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Why do we have seborrheic dermatitis?

Seborrheic dermatitis is an inflammatory skin condition characterized by redness, scaling and sometimes itching in areas of increased sebum production, typically the scalp, around the nose, eyebrow area, ears, chest and upper back. Dandruff” is the name given to seborrheic dermatitis affecting the scalp.

The overgrowth of certain fungi normally present on the skin induces an inflammatory response leading to the formation of eczema, with scaling and itching. It is not an infection as such, since we are not talking about pathogenic fungi but fungi that are part of the normal flora, but when the balance between this flora and our immune system is lost, eczema appears. All conditions that increase seborrhea and affect the immune system make the condition appear or worsen. Thus, stress, which increases sebum production and also alters immunity, is a common trigger. Disordered lifestyles, poor nutrition, etc. are forms of stress. Genetics, as in almost all chronic diseases, plays a fundamental role.

Treatment will depend on the severity. In mild cases, the use of cleansing gel for the face and shampoo for the scalp with active ingredients such as zinc pyritone or piroctone olamine and moisturizing with specific creams also containing these compounds and seboregulators and soothing agents. When this is not sufficient, the use of low or medium potency corticosteroids for flare-ups and/or calcineurin inhibitors for maintenance will be the most appropriate treatment.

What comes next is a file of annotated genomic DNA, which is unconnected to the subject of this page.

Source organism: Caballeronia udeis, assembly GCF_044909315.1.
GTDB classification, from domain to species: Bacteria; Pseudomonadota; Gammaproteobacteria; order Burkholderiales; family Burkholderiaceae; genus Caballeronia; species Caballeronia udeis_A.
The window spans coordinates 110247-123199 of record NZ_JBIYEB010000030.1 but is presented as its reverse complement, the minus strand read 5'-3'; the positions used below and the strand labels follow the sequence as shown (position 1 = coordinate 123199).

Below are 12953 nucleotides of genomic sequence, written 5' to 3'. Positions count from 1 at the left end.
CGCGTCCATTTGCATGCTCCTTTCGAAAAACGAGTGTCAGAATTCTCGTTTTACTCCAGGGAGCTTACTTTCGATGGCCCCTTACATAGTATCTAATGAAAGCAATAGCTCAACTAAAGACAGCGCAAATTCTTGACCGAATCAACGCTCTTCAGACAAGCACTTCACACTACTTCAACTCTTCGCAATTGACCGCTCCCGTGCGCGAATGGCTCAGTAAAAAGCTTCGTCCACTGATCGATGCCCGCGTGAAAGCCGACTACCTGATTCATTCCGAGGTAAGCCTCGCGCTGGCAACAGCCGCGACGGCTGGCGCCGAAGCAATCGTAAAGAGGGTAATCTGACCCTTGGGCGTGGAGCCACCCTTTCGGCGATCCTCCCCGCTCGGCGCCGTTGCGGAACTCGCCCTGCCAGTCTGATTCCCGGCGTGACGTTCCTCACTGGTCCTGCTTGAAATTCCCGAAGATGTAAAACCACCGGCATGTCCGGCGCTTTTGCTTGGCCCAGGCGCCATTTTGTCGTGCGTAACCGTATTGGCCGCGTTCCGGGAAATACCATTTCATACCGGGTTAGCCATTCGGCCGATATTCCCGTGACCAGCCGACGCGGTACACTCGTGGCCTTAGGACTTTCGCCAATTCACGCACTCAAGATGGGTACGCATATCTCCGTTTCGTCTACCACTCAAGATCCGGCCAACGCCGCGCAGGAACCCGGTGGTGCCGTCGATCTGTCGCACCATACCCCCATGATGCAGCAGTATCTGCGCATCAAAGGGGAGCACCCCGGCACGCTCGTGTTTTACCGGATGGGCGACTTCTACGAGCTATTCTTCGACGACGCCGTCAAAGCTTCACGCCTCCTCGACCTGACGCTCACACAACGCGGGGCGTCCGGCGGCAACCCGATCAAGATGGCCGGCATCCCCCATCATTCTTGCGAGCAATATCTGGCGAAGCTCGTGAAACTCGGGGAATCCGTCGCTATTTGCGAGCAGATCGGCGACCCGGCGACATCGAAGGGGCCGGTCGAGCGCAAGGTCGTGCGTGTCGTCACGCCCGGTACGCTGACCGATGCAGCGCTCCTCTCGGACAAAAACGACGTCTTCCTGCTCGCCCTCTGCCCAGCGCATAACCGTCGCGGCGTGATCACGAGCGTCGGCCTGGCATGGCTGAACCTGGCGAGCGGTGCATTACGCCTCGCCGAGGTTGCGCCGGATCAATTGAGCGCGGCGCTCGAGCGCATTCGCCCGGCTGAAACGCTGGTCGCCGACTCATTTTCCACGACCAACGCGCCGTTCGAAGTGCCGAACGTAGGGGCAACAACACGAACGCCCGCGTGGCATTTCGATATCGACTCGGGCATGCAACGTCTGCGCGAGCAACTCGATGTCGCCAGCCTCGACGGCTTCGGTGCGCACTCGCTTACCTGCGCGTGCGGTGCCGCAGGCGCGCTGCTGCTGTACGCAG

We must not forget that managing underlying diseases that worsen seborrheic dermatitis is as important, if not more important, than topical treatment and a healthy lifestyle.

We should not use cleansing gels and shampoos that are very detergent because although they eliminate sebum, they irritate the skin more and this favors inflammation. In this regard, it is increasingly common for patients to use homemade soap because they consider it more “natural”, when in reality they are nothing more than artificial products – made by humans – very rudimentary, with a pH usually too alkaline for the skin, and without the refinement of decades of research and refinement that a pharmaceutical laboratory can provide.

Federico Feltes, dermatologist specializing in dermo-aesthetics and laser. HM Sanchinarro Hospital.

TUDERMA